These two things are not often associated. The first image that probably came to your mind when you read ‘Muslim Women’ was probably an oppressed, suppressed woman. That’s what most of society thinks of us anyway.
Muslim women are painted as imprisoned and oppressed individuals by every form of media. We are damsels in distress, waiting for the day that our prince charming finally comes and saves us. Muslim women have no control over their actions, bodies, or minds. We are forced to do things, such as wearing the hijab, practicing Islam, etc, or so we are told.
Growing up, I always learned about the power and capabilities of women. I was always surrounded by powerful women.
The image of the oppressed Muslim woman was foreign to me growing up. I grew up with a mother that was the breadwinner. She constantly worked hard and was constantly breaking stereotypes that people have of Muslim women. As did all the other Muslim women I knew. I have met so many amazing and powerful female Muslim leaders, teachers, doctors, pharmacists, nurses, activists, and
so much more. Every one of my female Muslim friends is powerful, elegant, and passionate. They inspire me and motivate me.
Even from an Islamic point of view, women are powerful. I grew up learning about how “paradise lies beneath the feet of the mother” (Prophet Muhammed PBUH). And about how Kadijah, the Prophet’s first wife, was a powerful businesswoman and how she proposed to the Prophet while he was working under her. And how women basically had no rights until Prophet Muhammed guided the people of Arabia to respect and honor women.
The concept of the oppressed Muslim woman was pushed by others
One time, I took a psychology CollegeNow course at a local community college in Brooklyn, NY. New Yorkers often pride themselves on being liberal and open-minded, given how diverse the city is. But, there are a few people (usually the older ones) that tend to be close-minded and bigoted. That was the case for the professor who taught this course.
On the first day, he taught us about Freud’s Sex and Aggression theory. There were three Muslim students out of the twenty-something students in that class, including me. First, he asked one girl why she wore the *hijab. Seeing that she was clearly uncomfortable, I raised my hand to answer the question. “I mainly wear it for modesty, and because it is a form of worship.” It was clear from his mocking smirk that he did not actually care about my response. Next, he began talking about genetics and how it plays a part in our hair color and texture. He then turned to me and asked me to describe my hair to him, in front of everyone.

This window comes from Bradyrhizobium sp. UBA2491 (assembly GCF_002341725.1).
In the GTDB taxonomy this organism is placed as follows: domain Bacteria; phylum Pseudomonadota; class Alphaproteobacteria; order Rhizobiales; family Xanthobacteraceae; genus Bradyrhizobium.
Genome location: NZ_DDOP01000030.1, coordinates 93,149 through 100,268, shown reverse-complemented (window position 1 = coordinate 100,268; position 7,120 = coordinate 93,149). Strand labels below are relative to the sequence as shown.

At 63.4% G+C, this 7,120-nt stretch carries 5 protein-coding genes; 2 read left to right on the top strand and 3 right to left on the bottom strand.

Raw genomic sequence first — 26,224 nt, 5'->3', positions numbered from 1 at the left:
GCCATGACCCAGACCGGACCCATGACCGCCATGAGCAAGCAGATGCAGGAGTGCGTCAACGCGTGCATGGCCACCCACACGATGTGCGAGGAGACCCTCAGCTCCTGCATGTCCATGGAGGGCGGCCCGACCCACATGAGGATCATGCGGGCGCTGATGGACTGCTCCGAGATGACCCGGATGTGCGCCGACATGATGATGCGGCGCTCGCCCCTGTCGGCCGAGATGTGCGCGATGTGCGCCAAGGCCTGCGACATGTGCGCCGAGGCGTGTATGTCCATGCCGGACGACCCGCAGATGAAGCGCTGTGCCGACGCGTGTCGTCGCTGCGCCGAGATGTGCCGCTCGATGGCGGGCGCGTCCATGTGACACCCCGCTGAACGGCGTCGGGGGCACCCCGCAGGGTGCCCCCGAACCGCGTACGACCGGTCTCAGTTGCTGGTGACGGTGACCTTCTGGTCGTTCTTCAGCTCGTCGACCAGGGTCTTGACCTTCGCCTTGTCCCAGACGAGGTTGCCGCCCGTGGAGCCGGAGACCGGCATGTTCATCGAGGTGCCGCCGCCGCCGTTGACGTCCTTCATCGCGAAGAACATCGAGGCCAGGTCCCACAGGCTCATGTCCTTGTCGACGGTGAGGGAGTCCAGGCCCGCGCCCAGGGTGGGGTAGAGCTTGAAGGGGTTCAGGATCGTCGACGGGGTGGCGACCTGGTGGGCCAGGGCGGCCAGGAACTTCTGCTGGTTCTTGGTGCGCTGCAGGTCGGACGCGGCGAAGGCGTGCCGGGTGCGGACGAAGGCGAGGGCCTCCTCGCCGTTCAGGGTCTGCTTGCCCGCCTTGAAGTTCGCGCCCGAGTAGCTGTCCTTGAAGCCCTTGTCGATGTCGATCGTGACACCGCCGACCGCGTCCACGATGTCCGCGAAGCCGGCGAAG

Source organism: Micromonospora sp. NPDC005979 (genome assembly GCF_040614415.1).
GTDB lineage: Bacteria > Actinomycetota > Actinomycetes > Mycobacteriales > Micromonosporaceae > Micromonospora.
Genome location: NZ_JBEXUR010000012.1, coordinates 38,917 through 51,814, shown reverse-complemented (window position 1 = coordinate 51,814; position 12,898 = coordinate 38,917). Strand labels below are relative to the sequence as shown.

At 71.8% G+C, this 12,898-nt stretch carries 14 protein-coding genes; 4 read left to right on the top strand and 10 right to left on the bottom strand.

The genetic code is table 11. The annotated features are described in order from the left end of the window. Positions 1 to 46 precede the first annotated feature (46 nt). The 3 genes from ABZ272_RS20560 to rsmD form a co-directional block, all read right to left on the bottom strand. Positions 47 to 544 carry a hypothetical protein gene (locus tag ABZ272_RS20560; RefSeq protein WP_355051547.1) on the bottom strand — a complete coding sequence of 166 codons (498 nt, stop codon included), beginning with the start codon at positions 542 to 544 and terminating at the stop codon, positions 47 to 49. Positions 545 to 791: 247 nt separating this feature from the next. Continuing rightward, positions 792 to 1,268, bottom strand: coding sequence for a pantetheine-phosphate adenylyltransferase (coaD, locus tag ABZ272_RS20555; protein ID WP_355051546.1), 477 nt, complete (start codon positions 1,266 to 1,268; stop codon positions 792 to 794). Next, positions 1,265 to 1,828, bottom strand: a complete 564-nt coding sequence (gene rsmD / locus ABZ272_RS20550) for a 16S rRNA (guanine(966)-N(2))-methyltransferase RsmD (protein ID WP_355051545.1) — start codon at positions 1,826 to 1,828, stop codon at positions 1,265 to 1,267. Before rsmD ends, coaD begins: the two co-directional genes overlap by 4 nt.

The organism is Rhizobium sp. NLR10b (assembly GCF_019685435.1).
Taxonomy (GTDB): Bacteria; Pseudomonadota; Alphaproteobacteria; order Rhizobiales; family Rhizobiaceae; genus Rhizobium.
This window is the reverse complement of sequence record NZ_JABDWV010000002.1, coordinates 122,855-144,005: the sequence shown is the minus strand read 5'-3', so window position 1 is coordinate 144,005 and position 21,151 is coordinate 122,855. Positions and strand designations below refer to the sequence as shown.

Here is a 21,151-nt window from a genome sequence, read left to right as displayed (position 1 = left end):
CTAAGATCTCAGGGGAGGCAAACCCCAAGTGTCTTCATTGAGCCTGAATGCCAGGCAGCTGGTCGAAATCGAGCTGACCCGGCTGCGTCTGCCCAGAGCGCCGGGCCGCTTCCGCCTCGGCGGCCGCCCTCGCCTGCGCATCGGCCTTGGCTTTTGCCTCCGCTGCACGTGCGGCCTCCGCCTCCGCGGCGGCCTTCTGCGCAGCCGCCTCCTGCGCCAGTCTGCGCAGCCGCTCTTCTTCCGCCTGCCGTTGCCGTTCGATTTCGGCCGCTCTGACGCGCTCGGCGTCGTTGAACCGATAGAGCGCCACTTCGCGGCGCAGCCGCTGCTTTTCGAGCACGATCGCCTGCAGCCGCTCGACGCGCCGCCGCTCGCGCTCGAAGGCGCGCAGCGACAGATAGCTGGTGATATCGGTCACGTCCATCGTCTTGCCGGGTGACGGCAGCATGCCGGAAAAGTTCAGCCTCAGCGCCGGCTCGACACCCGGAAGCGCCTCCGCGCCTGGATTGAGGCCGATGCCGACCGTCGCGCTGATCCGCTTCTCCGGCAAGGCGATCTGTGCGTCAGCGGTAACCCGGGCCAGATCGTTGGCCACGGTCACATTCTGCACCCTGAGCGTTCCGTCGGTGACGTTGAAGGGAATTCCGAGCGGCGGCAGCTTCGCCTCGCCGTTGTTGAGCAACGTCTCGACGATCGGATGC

*A hijab is the scarf that Muslim women wear
Then, he tried to convince me that I subconsciously hate my hijab and how I, and I quote, “want to rip it off my hijab and clothes and walk barefoot in the [imaginary] wet grass.” Despite me repeatedly telling him that I did not want to do that and that I was happy that I wore the hijab, he kept asserting that I did not know what I was saying and that deep down I really did want to “rip off my hijab and clothes and walk barefoot in the [imaginary] wet grass.”
Now, I am not telling you this story to point out his Islamophobia, which, although it was disgusting, is not surprising. Growing up, outside forces and individuals have constantly tried to force me to believe that I was oppressed in some way, which cannot be further from the truth.
To me, the concept of female power is not foreign. Women are powerful, and they are capable of so much. As a Muslim woman, feminism is already embedded in my beliefs.
People often mistakenly believe that feminists are only fighting for one thing and that being Muslim directly contradicts that thing. But I disagree.
To me, feminism is fighting for every woman, regardless of religion, race, nationality, or sexuality. It is to make sure that no one is treated differently on the basis of gender or sex. To some women, that means being able to wear whatever they want, whether that be to cover their bodies or not, and to not be catcalled or harassed for it. For some women, it means to be treated the same as their male counterparts in their workplace, social circles, or even within their family. For some women, it means to not be harassed (verbally, physically, or sexually) or objectified/sexualized by others. To some women, it means to not be viewed as “emotional” or “irrational.” To some women, it means to be taken seriously in their jobs, or in their classrooms, or even when speaking out about something they faced.
Being a feminist has a million definitions. And none of them are invalid.
“Feminism is the radical notion that women are human beings.”Cheris Kramarae
Feminism means to not belittle women or treat them like they are second-class citizens in society. It means to respect and honor the role of every woman. It means making sure that women have access to the same resources as anyone else.
Although the world views me as oppressed, I view myself as empowered. Being a Muslim woman compels me to be a feminist.
I am empowered by the women who are fighting every day and that are constantly raising the bar. Or by the love and support that women give each other. I am empowered by the women who are constantly working hard to achieve their goals. I am sure that I will always face criticism and hate for being a Muslim woman who wears the hijab. It just proves to me every day that this fight is one that is worth fighting. I will fight so that one-day Muslim women are not questioned for their individual and personal choices. I will fight so that all women are not questioned for the choices they make about themselves, their bodies, and their lives.